Pulitzer-prize winner Siddhartha Mukherjee’s latest work is as hefty as his last, literally. Coming in at 592 pages — the exact same as his 2011 book The Emperor of All Maladies: A Biography of Cancer — The Gene isn’t a lightweight. But despite the physical weight of the book and how much space it took up in my carry on luggage, I was glad I brought it with me on a three-hour flight. It wasn’t the dense, textbook-like history of genetics I expected, but a fairly enjoyable traipse through the history of how humans have come to understand our genes over the past two centuries.
Even though the book doesn’t look like “light reading,” it was well paced, and I polished it off in only a couple of hours. Granted, I’m a fast reader (Middlemarch took me 3 hours), but if a book is too dense, it does slow me down considerably. But I couldn’t put The Gene down. The writing, although occasionally wordy, flowed well and the chronological arc was well-laid out and easy to follow.
However, if you think of the subtitle of a book as a promise of what it will entail — in this case, “an intimate history” — Mukherjee lived up to his promise. It was (if not too concise at 592 pages), a fairly concise history of the gene. What made it “intimate” was Mukherjee’s inclusion of family history. He wove stories of several relatives who have suffered and continue to suffer from mental illness through the chronological, impersonal history. Mukherjee starts with the monk Gregor Mendel’s foundational experiments breeding peas for desired traits, backtracks a little bit to Aristotle’s idea that babies are crafted out of menstrual blood by semen, and ends with the future of the Human Genome project. Where can and will we go, now that we have sequenced the human genome?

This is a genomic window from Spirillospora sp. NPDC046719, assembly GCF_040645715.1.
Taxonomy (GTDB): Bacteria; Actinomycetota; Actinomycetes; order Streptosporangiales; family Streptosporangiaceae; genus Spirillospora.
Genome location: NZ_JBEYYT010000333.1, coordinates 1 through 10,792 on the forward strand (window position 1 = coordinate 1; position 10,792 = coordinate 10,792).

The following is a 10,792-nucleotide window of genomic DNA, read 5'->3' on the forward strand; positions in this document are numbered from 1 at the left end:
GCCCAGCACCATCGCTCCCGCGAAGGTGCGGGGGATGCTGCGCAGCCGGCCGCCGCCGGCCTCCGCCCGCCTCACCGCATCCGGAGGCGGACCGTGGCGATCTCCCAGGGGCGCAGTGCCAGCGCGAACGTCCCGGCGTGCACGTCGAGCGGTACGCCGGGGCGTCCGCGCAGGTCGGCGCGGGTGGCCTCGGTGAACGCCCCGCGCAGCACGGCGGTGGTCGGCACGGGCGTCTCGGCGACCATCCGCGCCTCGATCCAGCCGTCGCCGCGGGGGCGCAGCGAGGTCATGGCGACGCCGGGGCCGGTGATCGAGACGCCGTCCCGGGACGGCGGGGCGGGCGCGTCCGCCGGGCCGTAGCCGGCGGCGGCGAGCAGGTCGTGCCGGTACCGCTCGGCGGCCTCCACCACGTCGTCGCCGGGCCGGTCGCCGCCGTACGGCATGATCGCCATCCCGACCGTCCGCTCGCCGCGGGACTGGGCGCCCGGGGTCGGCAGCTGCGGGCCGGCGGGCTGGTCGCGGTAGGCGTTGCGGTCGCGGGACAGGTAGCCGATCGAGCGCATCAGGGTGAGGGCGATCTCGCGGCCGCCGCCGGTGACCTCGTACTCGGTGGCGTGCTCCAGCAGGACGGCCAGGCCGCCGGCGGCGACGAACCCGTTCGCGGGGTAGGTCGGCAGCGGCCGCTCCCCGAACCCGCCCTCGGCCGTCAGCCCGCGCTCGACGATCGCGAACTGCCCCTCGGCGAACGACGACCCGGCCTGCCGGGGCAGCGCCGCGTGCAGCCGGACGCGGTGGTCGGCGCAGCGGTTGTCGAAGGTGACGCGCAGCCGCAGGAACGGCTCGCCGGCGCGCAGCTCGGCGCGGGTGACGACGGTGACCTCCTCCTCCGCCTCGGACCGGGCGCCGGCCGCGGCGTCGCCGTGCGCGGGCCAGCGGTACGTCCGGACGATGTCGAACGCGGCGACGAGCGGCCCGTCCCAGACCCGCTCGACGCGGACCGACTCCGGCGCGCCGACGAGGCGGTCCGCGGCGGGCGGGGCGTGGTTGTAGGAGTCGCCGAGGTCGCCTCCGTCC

Mukherjee does favor longer, more complex sentences over simple ones. Occasionally, the length of Mukherjee’s sentences muddled his meaning, and I had to give them a second or third read before I understood what he meant. He does help his readers out by using recurring motifs that effectively and simply illustrate his complex topic. These motifs illustrate the evolution of human understanding of what the gene is and what it encodes. Mukherjee could have done even more to incorporate these kinds of illustrations throughout the whole book.
Mukherjee also does some real good with his platform. He gives due credit to several of the female scientists who made significant contributions to our understanding of the human gene but were ignored in their own time. Rosalind Franklin, for example, took the first x-ray images of DNA that Watson and Crick used (some might argue stole) to determine the structure of DNA. They were the ones who received a Nobel prize for the work. Mukherjee also recognizes Jennifer Doudna and Emmanuelle Charpentier’s contributions to the development of CRISPR gene editing technology. Although Doudna and Charpentier’s work is contemporary, there are still those who seek to write them out of the CRISPR developmental narrative. Mukherjee ignores the patent controversy surrounding CRISPR, instead focusing on the science of gene manipulation itself.
It was really nice to read a book written by a male author and see female scientists and their contributions well represented. Personally, I could have done without Mukherjee’s recurring family narrative — but mostly that is because when I pick up a history book, I don’t expect memoir-esque revelations about relatives and family history from the author. But again, that is a personal preference, and such details are what made it a truly “intimate” history.